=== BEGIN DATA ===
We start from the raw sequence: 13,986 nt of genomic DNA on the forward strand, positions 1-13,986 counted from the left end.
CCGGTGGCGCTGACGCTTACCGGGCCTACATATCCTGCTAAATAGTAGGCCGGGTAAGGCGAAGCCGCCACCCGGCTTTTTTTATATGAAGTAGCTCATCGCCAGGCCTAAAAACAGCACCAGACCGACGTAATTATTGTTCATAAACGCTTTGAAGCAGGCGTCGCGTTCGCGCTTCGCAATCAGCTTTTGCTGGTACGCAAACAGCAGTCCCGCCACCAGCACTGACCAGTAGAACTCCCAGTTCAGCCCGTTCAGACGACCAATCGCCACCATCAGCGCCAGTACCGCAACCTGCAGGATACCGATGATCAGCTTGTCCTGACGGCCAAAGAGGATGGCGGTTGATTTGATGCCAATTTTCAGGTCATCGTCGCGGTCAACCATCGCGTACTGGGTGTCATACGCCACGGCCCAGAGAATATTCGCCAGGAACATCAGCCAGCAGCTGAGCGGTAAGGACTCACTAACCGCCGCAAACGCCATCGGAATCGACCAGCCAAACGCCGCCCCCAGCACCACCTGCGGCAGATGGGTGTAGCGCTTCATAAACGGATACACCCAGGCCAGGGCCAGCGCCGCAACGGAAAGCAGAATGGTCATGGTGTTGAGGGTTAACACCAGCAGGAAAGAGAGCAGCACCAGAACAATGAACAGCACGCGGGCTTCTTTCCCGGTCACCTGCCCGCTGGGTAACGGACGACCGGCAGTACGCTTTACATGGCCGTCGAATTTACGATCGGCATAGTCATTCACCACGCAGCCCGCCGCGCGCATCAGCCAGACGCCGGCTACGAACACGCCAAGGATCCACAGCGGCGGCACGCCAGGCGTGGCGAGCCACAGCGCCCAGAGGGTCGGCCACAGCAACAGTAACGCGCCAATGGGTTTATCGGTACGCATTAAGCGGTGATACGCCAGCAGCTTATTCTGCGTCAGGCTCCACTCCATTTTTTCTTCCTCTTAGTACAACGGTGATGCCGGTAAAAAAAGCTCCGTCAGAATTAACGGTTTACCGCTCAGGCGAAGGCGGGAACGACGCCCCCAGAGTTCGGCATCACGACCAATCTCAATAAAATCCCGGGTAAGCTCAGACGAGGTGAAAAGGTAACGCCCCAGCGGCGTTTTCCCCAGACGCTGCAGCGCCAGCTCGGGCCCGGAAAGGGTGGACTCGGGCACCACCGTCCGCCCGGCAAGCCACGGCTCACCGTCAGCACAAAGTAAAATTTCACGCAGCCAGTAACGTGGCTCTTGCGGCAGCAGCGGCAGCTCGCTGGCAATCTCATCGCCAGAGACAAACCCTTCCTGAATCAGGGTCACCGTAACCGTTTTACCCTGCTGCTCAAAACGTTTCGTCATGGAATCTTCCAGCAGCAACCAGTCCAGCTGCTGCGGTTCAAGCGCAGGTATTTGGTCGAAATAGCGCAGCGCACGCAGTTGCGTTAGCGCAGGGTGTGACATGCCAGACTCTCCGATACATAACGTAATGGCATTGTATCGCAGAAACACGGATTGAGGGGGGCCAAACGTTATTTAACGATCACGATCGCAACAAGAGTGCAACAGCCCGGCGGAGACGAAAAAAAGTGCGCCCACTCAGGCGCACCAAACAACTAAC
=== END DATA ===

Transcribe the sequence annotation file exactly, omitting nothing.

We start from the raw sequence: 13,986 nt of genomic DNA on the forward strand, positions 1-13,986 counted from the left end.
CCGGTGGCGCTGACGCTTACCGGGCCTACATATCCTGCTAAATAGTAGGCCGGGTAAGGCGAAGCCGCCACCCGGCTTTTTTTATATGAAGTAGCTCATCGCCAGGCCTAAAAACAGCACCAGACCGACGTAATTATTGTTCATAAACGCTTTGAAGCAGGCGTCGCGTTCGCGCTTCGCAATCAGCTTTTGCTGGTACGCAAACAGCAGTCCCGCCACCAGCACTGACCAGTAGAACTCCCAGTTCAGCCCGTTCAGACGACCAATCGCCACCATCAGCGCCAGTACCGCAACCTGCAGGATACCGATGATCAGCTTGTCCTGACGGCCAAAGAGGATGGCGGTTGATTTGATGCCAATTTTCAGGTCATCGTCGCGGTCAACCATCGCGTACTGGGTGTCATACGCCACGGCCCAGAGAATATTCGCCAGGAACATCAGCCAGCAGCTGAGCGGTAAGGACTCACTAACCGCCGCAAACGCCATCGGAATCGACCAGCCAAACGCCGCCCCCAGCACCACCTGCGGCAGATGGGTGTAGCGCTTCATAAACGGATACACCCAGGCCAGGGCCAGCGCCGCAACGGAAAGCAGAATGGTCATGGTGTTGAGGGTTAACACCAGCAGGAAAGAGAGCAGCACCAGAACAATGAACAGCACGCGGGCTTCTTTCCCGGTCACCTGCCCGCTGGGTAACGGACGACCGGCAGTACGCTTTACATGGCCGTCGAATTTACGATCGGCATAGTCATTCACCACGCAGCCCGCCGCGCGCATCAGCCAGACGCCGGCTACGAACACGCCAAGGATCCACAGCGGCGGCACGCCAGGCGTGGCGAGCCACAGCGCCCAGAGGGTCGGCCACAGCAACAGTAACGCGCCAATGGGTTTATCGGTACGCATTAAGCGGTGATACGCCAGCAGCTTATTCTGCGTCAGGCTCCACTCCATTTTTTCTTCCTCTTAGTACAACGGTGATGCCGGTAAAAAAAGCTCCGTCAGAATTAACGGTTTACCGCTCAGGCGAAGGCGGGAACGACGCCCCCAGAGTTCGGCATCACGACCAATCTCAATAAAATCCCGGGTAAGCTCAGACGAGGTGAAAAGGTAACGCCCCAGCGGCGTTTTCCCCAGACGCTGCAGCGCCAGCTCGGGCCCGGAAAGGGTGGACTCGGGCACCACCGTCCGCCCGGCAAGCCACGGCTCACCGTCAGCACAAAGTAAAATTTCACGCAGCCAGTAACGTGGCTCTTGCGGCAGCAGCGGCAGCTCGCTGGCAATCTCATCGCCAGAGACAAACCCTTCCTGAATCAGGGTCACCGTAACCGTTTTACCCTGCTGCTCAAAACGTTTCGTCATGGAATCTTCCAGCAGCAACCAGTCCAGCTGCTGCGGTTCAAGCGCAGGTATTTGGTCGAAATAGCGCAGCGCACGCAGTTGCGTTAGCGCAGGGTGTGACATGCCAGACTCTCCGATACATAACGTAATGGCATTGTATCGCAGAAACACGGATTGAGGGGGGCCAAACGTTATTTAACGATCACGATCGCAACAAGAGTGCAACAGCCCGGCGGAGACGAAAAAAAGTGCGCCCACTCAGGCGCACCAAACAACTAAC